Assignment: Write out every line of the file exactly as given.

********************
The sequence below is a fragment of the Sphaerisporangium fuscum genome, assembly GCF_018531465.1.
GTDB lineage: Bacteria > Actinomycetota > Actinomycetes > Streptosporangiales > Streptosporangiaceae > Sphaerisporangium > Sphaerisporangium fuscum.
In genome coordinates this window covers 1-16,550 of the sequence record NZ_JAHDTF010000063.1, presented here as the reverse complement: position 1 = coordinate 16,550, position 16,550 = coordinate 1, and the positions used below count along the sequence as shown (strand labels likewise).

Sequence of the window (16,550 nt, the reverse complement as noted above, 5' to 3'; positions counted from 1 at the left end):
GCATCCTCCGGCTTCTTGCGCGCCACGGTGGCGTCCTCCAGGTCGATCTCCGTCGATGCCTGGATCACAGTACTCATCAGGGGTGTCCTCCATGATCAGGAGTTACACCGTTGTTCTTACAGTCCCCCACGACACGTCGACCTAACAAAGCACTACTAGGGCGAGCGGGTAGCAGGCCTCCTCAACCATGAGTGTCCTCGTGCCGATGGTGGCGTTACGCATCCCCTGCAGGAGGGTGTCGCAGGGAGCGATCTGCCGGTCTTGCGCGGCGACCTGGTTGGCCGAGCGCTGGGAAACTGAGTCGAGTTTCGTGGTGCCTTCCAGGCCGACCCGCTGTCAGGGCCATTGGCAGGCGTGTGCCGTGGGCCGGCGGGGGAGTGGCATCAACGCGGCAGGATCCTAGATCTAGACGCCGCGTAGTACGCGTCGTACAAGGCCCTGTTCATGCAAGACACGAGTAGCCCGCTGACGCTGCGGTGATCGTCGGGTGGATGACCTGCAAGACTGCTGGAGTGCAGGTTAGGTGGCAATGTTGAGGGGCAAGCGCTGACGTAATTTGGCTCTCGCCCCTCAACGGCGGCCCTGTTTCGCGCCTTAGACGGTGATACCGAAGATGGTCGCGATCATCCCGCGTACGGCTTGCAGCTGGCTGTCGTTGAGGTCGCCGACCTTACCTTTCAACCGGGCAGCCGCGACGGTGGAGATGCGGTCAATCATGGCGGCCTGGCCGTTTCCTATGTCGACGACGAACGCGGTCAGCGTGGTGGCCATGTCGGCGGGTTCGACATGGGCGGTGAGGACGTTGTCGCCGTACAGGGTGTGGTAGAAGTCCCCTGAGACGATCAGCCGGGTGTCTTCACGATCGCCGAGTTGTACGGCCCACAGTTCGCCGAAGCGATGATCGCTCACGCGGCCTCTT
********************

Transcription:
The sequence below is a fragment of the Sphaerisporangium fuscum genome, assembly GCF_018531465.1.
GTDB lineage: Bacteria > Actinomycetota > Actinomycetes > Streptosporangiales > Streptosporangiaceae > Sphaerisporangium > Sphaerisporangium fuscum.
In genome coordinates this window covers 1-16,550 of the sequence record NZ_JAHDTF010000063.1, presented here as the reverse complement: position 1 = coordinate 16,550, position 16,550 = coordinate 1, and the positions used below count along the sequence as shown (strand labels likewise).

Sequence of the window (16,550 nt, the reverse complement as noted above, 5' to 3'; positions counted from 1 at the left end):
GCATCCTCCGGCTTCTTGCGCGCCACGGTGGCGTCCTCCAGGTCGATCTCCGTCGATGCCTGGATCACAGTACTCATCAGGGGTGTCCTCCATGATCAGGAGTTACACCGTTGTTCTTACAGTCCCCCACGACACGTCGACCTAACAAAGCACTACTAGGGCGAGCGGGTAGCAGGCCTCCTCAACCATGAGTGTCCTCGTGCCGATGGTGGCGTTACGCATCCCCTGCAGGAGGGTGTCGCAGGGAGCGATCTGCCGGTCTTGCGCGGCGACCTGGTTGGCCGAGCGCTGGGAAACTGAGTCGAGTTTCGTGGTGCCTTCCAGGCCGACCCGCTGTCAGGGCCATTGGCAGGCGTGTGCCGTGGGCCGGCGGGGGAGTGGCATCAACGCGGCAGGATCCTAGATCTAGACGCCGCGTAGTACGCGTCGTACAAGGCCCTGTTCATGCAAGACACGAGTAGCCCGCTGACGCTGCGGTGATCGTCGGGTGGATGACCTGCAAGACTGCTGGAGTGCAGGTTAGGTGGCAATGTTGAGGGGCAAGCGCTGACGTAATTTGGCTCTCGCCCCTCAACGGCGGCCCTGTTTCGCGCCTTAGACGGTGATACCGAAGATGGTCGCGATCATCCCGCGTACGGCTTGCAGCTGGCTGTCGTTGAGGTCGCCGACCTTACCTTTCAACCGGGCAGCCGCGACGGTGGAGATGCGGTCAATCATGGCGGCCTGGCCGTTTCCTATGTCGACGACGAACGCGGTCAGCGTGGTGGCCATGTCGGCGGGTTCGACATGGGCGGTGAGGACGTTGTCGCCGTACAGGGTGTGGTAGAAGTCCCCTGAGACGATCAGCCGGGTGTCTTCACGATCGCCGAGTTGTACGGCCCACAGTTCGCCGAAGCGATGATCGCTCACGCGGCCTCTT